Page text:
Capturing that special event

The 100th anniversary of the outbreak of The Great War was remembered at Belfast City Hall on the evening of 4 August in line with the national commemorations held throughout the United Kingdom.  It was an occasion that I wanted to capture but the question was how?

It would be dark, so a fast prime lens seemed a good idea.  There would be large numbers of people present so I decided to travel light, using just one lens, a 35mm equivalent f1.4 that would be good for capturing the wide view yet also good for closer shots within the crowd.  Shooting between 10pm and 11pm a higher ISO setting was also a good choice, so I set it camera to auto ISO with a maximum of 3200iso.  I also decided not to use flash, which is useless for distance shots and blasts out closeup shots.

So much for preplanning, the aim was to capture the mood and significance of the evening, the following were the results.  The following images hopefully convey something of the mood.

A lucky shot, I caught someone else's flash!

A lucky shot, I caught someone else’s flash!

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All images taken with a Fujifilm X Pro 1, 23mm f1.4 lens, taken at 1/60 second, a couple at 1/30 second.  Apertures ranged from f1.4 to f2.5.

All images contained on this website remain the property of Roger Bradley. Images may not be downloaded, reproduced, copied, projected, or used in any way without express written permission 

The photographer’s eye

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The photograph above was taken at Clough Co Down, one of the centres where the Orange Order were parading throughout Northern Ireland on the 12th July.  On the day I surprisingly took very few exposures but this image is one that stuck in my mind.  It’s not a particularly well composed image and it was taken early in the day before the parade started.  So why did I take?

There were several reasons, firstly I noticed the cowboy boots, the lyrics to ‘These Boots Are Made for Walking’ by Nancy Sinatra came to mind!  Another reason for seeing this picture was the fact that nearly everyone else in the scene is standing and the main subject is sitting, so there is a certain juxtaposition.  The fact that the heads of the people standing are cut off help the viewer to concentrate on the main figure.  I lowered my position when making the image so that I was almost at the same level, obviously the person saw me take the image which has not spoiled the photograph.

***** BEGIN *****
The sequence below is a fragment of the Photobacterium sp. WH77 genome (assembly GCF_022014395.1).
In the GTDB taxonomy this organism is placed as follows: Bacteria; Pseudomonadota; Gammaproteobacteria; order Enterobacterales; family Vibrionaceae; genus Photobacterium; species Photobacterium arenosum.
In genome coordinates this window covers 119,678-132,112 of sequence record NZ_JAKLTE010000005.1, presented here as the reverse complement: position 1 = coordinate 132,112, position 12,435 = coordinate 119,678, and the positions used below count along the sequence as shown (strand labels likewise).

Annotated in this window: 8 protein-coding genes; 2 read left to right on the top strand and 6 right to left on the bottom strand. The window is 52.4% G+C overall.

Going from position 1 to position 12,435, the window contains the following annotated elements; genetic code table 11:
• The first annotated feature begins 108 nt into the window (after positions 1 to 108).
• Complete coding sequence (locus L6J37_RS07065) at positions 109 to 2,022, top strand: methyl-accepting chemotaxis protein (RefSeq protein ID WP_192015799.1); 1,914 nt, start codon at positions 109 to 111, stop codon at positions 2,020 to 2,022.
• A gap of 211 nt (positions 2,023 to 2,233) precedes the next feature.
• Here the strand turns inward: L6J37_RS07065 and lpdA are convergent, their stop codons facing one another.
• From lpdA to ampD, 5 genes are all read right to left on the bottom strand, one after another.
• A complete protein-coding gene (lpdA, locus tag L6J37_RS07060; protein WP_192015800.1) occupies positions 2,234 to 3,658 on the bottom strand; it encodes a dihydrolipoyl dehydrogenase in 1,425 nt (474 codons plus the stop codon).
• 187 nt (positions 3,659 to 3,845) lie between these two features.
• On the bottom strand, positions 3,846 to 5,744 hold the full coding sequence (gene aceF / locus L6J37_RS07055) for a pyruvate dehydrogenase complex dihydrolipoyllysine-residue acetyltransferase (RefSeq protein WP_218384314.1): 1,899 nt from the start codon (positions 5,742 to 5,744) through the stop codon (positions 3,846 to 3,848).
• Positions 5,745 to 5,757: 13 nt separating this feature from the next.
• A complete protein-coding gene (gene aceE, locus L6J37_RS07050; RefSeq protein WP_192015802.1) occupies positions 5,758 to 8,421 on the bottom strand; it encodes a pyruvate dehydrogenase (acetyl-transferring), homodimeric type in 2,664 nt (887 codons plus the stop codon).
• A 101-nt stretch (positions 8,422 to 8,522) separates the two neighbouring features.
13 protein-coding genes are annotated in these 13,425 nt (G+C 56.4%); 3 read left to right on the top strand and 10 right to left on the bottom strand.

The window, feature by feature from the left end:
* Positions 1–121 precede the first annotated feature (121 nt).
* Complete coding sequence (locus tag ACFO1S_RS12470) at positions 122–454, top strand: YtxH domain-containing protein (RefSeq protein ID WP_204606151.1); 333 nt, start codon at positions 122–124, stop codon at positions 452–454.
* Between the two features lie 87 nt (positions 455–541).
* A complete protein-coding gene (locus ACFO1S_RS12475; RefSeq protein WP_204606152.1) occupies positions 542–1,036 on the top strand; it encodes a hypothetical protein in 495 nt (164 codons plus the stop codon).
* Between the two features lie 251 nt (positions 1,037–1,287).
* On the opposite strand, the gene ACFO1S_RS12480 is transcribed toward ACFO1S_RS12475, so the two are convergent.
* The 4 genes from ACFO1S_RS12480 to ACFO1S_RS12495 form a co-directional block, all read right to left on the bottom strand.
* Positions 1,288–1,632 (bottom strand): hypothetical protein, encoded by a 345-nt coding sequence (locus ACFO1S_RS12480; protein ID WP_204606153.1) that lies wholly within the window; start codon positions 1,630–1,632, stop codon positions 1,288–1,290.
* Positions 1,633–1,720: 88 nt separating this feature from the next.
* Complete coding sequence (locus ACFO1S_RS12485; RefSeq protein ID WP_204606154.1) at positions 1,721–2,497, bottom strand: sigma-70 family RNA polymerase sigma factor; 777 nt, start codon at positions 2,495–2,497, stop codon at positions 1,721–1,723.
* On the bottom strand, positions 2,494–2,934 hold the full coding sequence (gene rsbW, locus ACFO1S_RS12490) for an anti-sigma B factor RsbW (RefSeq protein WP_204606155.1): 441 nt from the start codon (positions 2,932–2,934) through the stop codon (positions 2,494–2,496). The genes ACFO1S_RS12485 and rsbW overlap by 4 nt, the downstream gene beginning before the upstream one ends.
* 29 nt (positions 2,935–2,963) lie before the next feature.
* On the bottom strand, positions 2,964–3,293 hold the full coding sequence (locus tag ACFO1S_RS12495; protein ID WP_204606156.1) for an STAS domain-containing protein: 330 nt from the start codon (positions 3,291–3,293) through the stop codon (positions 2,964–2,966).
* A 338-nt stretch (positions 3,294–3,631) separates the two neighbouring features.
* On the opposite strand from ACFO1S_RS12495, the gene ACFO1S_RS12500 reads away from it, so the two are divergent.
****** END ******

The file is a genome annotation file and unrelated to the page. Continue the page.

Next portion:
This image conveys a relaxed atmosphere in anticipation for the parade yet to commence. Probably the dominant feeling was …will it stay dry?  In actual fact it did stay dry until around 5pm!  There is nothing threatening or decisive conveyed by the image, unlike many images of Orange Order parades that you will find in the media.

Photographs are a powerful means for conveying messages and you are really depending on the honesty of the photographer.  In this case Clough was really about a family day out and meeting up with friends.

All images contained on this website remain the property of Roger Bradley. Images may not be downloaded, reproduced, copied, projected, or used in any way without express written permission 

Lanark Way Bonfire

I have found that I am increasingly drawn to more of a documentary or a street style of photography.  Unlike landscape photography where you arrange the elements of the image in a pleasing harmony to create the perfect image, street photography is quite different.

In street photography the compositions are imperfect as people move about and the scenes change extremely quickly.  You get what you can and make the best of what you observe.  What you are really trying to do is to make images that tell a story in that fleeting fraction of a second!

Yesterday I visited Lanark Way to see the bonfire that has been built for the coming Twelfth celebrations.  In photographing this scene I adopted a specific approach.  A distant shot to provide the viewer with the general context, known as the ‘establishment shot’, a medium distance shot showing some of the people involved and finally a close up shot.  Each image has its own role to play and viewed together they should tell a story.

In preparing the images I processed them as monochrome, removing the colour simplifies the image and encourages the viewer to observe the whole image by not be drawn to particular colours.  This is the result.

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This morning a story has appeared in the Belfast Telegraph newspaper about this bonfire for all the wrong reasons!

All images contained on this website remain the property of Roger Bradley. Images may not be downloaded, reproduced, copied, projected, or used in any way without express written permission 

The Somme Remembered

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Yesterday (1 July 2014) was the 98th anniversary of the Battle of the Somme and the usual civic remembrance was held within the grounds of Belfast City Hall.  In documenting the event I took 85 exposures and from these I have selected just 13.  In making the selection I took the deliberate decision to exclude politicians and other civic dignitaries because I wanted the Armed Forces on parade to be focus, after all it was their forefathers who paid the supreme price!

Her Majesty’s Forces on parade were drawn from the Royal Irish Regiment and the Irish Guards.  The series of images commences with army personnel assembling, the series continues with the parade to the cenotaph and it concludes with an establishing shot taken through a window from a second floor cafe adjacent to the City Hall.  

All images contained on this website remain the property of Roger Bradley. Images may not be downloaded, reproduced, copied, projected, or used in any way without express written permission  

Click on the link below.

http://ulsterphotography.co.uk/?page_id=5207

Red Barn Gallery

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Frankie Quinn pictured above runs and manages the Red Barn Gallery in Rosemary Street, Belfast and currently he is displaying his own photographic collection entitled “The Orange’.